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The Modified WHO Analgesic Ladder: Is It Appropriate for Chronic Non-Cancer Pain?

Authors Yang J, Bauer BA, Wahner-Roedler DL, Chon TY, Xiao L

Received 2 January 2020

Accepted for publication 30 January 2020

Published 17 February 2020 Volume 2020:13 Pages 411—417

DOI https://doi.org/10.2147/JPR.S244173

Checked for plagiarism Yes

Review by Single-blind

Peer reviewer comments 2

Editor who approved publication: Dr Michael Schatman


Juan Yang,1,2 Brent A Bauer,2 Dietlind L Wahner-Roedler,2 Tony Y Chon,2 Lizu Xiao1

1Department of Pain Medicine, Shenzhen Nanshan People’s Hospital, Shenzhen 518052, People’s Republic of China; 2Division of General Internal Medicine, Mayo Clinic, Rochester, MN 55905, USA

Correspondence: Lizu Xiao
Department of Pain Medicine, Shenzhen Nanshan People’s Hospital, NO. 89, Taoyuan Avenue, Nanshan District, Shenzhen 518052, People’s Republic of China
Tel +86 755-26553111
Email nsyyjoe@live.cn

Introduction: From 1986, the World Health Organization (WHO) analgesic ladder has been used as the simple and valuable pain-relieving guidance in the pharmaceutical pain management, however, with the development of medical history, notions about pain physiology and pain management have already updated. Is the analgesic ladder still appropriate for chronic non-cancer pain (CNCP) patients? This study aims to analyse the current usage of the analgesic ladder in patients with CNCP by evaluating previously published pertinent studies.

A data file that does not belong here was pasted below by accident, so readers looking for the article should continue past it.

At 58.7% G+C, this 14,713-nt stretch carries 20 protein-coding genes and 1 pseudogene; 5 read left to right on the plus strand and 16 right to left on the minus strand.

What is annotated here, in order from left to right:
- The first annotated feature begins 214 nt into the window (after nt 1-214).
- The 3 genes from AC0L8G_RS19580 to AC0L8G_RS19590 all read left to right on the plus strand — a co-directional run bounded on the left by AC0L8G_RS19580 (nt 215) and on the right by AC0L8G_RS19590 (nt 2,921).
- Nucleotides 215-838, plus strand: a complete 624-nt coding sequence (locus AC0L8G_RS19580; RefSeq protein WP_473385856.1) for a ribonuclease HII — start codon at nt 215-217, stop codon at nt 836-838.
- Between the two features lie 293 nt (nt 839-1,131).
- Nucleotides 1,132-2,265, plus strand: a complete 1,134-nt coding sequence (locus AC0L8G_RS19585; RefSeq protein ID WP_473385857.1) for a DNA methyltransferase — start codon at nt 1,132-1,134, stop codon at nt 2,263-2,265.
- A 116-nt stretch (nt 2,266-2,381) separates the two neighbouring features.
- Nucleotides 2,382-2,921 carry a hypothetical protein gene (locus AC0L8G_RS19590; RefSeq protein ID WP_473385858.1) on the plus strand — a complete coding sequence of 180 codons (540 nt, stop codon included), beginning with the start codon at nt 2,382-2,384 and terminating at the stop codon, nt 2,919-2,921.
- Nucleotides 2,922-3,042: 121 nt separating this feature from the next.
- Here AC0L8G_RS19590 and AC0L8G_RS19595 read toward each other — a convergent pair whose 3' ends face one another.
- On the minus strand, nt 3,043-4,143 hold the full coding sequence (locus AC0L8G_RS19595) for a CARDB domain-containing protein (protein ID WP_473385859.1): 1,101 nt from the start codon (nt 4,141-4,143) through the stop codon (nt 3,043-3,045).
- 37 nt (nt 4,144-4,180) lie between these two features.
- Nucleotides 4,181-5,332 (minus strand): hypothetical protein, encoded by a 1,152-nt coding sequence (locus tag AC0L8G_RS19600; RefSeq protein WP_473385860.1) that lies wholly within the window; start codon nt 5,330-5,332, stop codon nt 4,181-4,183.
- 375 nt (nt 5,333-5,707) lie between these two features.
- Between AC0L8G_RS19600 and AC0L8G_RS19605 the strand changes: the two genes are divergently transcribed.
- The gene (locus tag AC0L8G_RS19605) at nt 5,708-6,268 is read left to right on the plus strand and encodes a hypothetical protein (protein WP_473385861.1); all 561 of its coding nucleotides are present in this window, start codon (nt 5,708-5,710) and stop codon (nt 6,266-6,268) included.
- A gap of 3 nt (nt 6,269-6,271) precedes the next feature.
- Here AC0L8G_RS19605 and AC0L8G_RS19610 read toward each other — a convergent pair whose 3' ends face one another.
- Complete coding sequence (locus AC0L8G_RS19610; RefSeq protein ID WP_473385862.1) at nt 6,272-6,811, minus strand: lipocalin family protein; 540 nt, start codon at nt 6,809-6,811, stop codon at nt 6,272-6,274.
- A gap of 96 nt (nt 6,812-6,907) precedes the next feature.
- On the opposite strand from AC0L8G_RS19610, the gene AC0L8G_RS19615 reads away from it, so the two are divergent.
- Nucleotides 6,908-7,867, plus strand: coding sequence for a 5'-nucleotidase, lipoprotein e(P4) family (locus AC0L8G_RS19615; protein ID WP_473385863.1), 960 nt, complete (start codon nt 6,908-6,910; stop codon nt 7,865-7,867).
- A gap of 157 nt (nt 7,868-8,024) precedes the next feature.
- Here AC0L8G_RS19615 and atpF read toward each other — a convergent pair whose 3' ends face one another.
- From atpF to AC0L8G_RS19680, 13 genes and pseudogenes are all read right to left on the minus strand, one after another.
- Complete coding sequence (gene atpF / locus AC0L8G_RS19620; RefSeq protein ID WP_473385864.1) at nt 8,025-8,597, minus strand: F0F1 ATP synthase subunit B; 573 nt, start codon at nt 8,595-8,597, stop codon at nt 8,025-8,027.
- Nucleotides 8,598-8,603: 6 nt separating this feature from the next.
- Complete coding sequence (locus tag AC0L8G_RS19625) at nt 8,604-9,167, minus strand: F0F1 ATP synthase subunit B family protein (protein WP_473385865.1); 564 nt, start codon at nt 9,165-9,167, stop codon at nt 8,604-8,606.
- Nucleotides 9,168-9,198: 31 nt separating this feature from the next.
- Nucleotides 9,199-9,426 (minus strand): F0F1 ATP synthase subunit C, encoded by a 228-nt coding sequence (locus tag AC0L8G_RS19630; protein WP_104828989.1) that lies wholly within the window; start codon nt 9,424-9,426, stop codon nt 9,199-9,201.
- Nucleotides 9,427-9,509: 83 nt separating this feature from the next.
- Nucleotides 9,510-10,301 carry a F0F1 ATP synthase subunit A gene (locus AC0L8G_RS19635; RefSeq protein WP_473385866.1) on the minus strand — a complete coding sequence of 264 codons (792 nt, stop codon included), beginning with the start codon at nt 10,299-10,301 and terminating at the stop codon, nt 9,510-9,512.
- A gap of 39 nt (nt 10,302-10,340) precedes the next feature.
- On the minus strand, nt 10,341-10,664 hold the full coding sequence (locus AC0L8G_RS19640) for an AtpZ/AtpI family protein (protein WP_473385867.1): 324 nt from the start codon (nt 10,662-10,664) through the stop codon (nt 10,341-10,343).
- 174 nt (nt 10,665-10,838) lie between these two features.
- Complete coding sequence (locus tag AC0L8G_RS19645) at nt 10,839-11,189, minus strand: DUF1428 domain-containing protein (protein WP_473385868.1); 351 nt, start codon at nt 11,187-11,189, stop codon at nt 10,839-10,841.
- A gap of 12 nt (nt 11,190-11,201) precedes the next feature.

Methods: Literature published in English from January 1980 to April 2019 and cited on PubMed database was included. Analysis on the analgesic ladder, current status of CNCP management, and a new revised ladder model were developed based on relevant literature.
Results: The WHO analgesic ladder for cancer pain is not appropriate for current CNCP management. It is revised into a four-step ladder: the integrative therapies being adopted at each step for reducing or even stopping the use of opioid analgesics; interventional therapies being considered as step 3 before upgrading to strong opioids if non-opioids and weak opioids failed in CNCP management.
Discussion: A simple and valuable guideline in past years, the WHO analgesic ladder is inappropriate for the current use of CNCP control. A revised four-step analgesic ladder aligned with integrative medicine principles and minimally invasive interventions is recommended for control of CNCP.

Keywords: analgesic ladder, chronic pain, chronic non-cancer pain, opioid, pain management

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